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How quickly can genes respond to strong evolutionary pressures? The only example I can think of are the Peppered Moths that turned darker in order to cope with pollution in industrializing nations, and then went back to brighter colors once pollution levels went down.
I ask this question because I HATE mosquitoes. They are nasty creatures, through and through. They spread diseases, they ruin dates, they even feast on BABIES!
What if every human on an isolated island ( to scale the experiment down ) got a dose of a drug that stayed in their blood, a drug that would kill mosquitoes with 100% accuracy? So that, every time a mosquitoe bit a human being it would die, before it had time to lay its eggs. This would be incredibly strong selection, and it might lead to mosquitoes that do not bite humans. Here are some possible outcomes.
1. Mosquitoes stop biting humans.
a. Because their genes learned not to.
b. Because they can sense the chemical (not likely, its in the blood).
c. Because they are all dead (not likely, as most mosquitoes feed on all vertebrates, I believe [even though it might take a while, this could be the beginning of human-friendly mosquitoes]).
2. Mosquitoes keep biting humans.
a. Selection is too slow, and the mosquitoes keep biting and dieing, while the larger population of mosquitoes feeds on other vertebrates (and the experiment is canceled).
b. The mosquitoes' genes have overcome the poison. A different poison is administered.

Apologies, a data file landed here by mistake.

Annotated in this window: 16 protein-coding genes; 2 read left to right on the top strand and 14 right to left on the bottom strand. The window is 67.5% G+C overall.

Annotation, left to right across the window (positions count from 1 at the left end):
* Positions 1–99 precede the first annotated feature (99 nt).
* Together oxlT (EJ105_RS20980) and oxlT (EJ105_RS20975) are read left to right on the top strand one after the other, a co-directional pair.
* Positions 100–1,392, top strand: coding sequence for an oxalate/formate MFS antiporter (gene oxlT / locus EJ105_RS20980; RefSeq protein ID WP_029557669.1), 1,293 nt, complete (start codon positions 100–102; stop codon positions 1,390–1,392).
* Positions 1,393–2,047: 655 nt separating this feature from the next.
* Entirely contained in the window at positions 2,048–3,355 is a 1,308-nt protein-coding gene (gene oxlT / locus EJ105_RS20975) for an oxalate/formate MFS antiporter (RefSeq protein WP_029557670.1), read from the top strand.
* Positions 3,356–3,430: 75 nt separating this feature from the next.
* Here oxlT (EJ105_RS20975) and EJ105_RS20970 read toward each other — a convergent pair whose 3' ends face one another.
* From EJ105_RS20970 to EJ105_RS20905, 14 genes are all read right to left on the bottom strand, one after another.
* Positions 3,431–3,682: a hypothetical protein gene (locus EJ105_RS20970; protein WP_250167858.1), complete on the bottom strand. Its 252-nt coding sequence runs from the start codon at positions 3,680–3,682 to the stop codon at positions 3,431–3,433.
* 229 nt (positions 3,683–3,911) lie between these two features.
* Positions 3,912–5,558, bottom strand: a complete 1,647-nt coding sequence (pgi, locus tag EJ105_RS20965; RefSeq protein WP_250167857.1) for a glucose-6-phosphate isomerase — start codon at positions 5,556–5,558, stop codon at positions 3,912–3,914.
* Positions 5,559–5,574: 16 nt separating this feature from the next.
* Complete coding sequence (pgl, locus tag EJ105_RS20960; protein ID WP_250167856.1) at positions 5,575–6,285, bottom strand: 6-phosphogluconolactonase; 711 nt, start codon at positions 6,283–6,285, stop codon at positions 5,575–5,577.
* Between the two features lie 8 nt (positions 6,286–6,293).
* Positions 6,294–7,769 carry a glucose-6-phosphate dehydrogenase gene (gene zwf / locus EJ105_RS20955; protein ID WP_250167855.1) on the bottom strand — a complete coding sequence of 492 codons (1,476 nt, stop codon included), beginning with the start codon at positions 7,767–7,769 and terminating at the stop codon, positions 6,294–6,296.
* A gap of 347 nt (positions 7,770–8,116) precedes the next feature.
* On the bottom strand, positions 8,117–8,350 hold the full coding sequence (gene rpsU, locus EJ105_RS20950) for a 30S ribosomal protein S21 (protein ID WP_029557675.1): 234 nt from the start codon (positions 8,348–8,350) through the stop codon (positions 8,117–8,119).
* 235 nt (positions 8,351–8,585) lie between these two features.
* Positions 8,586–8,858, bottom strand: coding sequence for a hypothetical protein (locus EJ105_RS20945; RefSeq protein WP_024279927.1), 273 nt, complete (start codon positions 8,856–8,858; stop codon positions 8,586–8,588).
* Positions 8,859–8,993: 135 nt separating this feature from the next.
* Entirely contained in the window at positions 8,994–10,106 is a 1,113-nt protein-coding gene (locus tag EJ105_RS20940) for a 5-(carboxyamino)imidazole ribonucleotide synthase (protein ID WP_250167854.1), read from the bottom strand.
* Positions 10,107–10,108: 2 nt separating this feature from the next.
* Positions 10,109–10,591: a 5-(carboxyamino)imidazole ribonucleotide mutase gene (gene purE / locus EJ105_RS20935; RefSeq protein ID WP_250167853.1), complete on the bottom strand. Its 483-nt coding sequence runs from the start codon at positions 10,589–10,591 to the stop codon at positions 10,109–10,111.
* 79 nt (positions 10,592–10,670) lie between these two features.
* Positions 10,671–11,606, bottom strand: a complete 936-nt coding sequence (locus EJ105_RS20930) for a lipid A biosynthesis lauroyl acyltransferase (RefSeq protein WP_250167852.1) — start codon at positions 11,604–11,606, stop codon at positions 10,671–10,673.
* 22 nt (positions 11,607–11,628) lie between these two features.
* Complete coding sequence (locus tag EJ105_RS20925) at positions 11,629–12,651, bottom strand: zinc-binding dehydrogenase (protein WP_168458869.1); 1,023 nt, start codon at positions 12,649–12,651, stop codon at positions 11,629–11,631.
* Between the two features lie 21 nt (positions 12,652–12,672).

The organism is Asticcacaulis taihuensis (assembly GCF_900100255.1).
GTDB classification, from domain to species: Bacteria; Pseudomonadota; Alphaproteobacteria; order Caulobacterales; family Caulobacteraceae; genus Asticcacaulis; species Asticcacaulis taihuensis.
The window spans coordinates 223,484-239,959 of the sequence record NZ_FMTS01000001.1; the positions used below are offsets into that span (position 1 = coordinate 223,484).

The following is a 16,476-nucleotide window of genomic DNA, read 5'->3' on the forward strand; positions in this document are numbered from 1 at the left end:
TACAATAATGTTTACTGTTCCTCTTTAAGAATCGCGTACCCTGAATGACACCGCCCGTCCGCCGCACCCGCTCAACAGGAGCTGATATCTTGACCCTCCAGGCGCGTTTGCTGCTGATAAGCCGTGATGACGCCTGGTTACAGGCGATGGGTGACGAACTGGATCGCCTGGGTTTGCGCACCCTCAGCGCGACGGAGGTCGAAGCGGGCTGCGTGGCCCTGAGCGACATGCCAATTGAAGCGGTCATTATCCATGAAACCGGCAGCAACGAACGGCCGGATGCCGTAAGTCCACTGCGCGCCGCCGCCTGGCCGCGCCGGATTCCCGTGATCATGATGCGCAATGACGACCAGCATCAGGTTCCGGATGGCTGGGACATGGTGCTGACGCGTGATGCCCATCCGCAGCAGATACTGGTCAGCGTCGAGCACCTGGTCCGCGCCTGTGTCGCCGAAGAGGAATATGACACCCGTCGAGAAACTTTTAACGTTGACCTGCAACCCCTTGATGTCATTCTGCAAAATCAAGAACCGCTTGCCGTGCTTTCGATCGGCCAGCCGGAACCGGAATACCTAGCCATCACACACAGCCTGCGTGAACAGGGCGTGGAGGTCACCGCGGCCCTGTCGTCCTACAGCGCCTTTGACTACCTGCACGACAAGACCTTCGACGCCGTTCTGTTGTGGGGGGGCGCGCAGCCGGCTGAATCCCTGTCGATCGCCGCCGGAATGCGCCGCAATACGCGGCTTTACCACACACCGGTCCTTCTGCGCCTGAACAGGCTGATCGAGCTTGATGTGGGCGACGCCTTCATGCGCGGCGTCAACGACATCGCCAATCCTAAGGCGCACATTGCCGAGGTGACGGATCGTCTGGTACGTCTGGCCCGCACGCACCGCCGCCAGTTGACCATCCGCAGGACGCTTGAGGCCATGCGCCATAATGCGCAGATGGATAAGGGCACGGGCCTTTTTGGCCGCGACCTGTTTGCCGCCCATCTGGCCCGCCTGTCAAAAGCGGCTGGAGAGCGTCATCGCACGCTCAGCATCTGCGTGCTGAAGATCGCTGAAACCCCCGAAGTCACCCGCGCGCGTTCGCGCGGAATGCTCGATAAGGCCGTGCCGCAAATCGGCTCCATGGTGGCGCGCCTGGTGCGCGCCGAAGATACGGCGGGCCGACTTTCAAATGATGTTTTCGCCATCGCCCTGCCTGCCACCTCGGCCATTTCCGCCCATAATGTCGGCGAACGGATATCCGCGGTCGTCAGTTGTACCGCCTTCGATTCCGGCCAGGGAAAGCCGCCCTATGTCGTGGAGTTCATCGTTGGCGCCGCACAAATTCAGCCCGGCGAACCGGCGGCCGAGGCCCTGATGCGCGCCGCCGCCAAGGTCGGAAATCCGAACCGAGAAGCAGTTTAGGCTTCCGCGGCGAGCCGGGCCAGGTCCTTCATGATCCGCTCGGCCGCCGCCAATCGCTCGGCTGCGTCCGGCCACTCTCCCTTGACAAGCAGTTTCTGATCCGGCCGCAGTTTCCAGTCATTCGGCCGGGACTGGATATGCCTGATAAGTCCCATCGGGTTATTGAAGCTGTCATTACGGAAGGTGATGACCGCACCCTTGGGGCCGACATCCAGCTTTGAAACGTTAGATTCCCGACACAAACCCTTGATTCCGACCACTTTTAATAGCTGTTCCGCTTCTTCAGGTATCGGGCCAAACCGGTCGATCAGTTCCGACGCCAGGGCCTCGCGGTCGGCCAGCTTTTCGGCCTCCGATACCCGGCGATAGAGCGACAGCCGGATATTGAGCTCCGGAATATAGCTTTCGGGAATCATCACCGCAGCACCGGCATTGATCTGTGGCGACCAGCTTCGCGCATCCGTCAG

c. The mosquitoes have evolved some other way to get around this problem. (when the poison is switched they keep biting humans.)
If this method was used for hundreds of years, I cannot see how mosquitoes could keep biting humans. Of course, there are all the limitations that apply to all drugs and economics and ethics that would have to be overcome. I bet in the US there would be tons of liberal douchebags who would oppose to the killing of mosquitoes as animal cruelty.
However, if there are already subspecies of mosquitoes that do not feed on humans, then this process could be lightning fast. These mosquitoes would be so much more successful at passing on their genes that within several hundred generations they would be the only mosquitoes left.
But if not, it would probably take a really long time. What do you think? Comments? I'm no geneticist, but I think I understand natural selection well enough for this to make sense.
here is a useful link about malaria and mosquitoes: http://www.gransi.com/siward/Malaria.html#2
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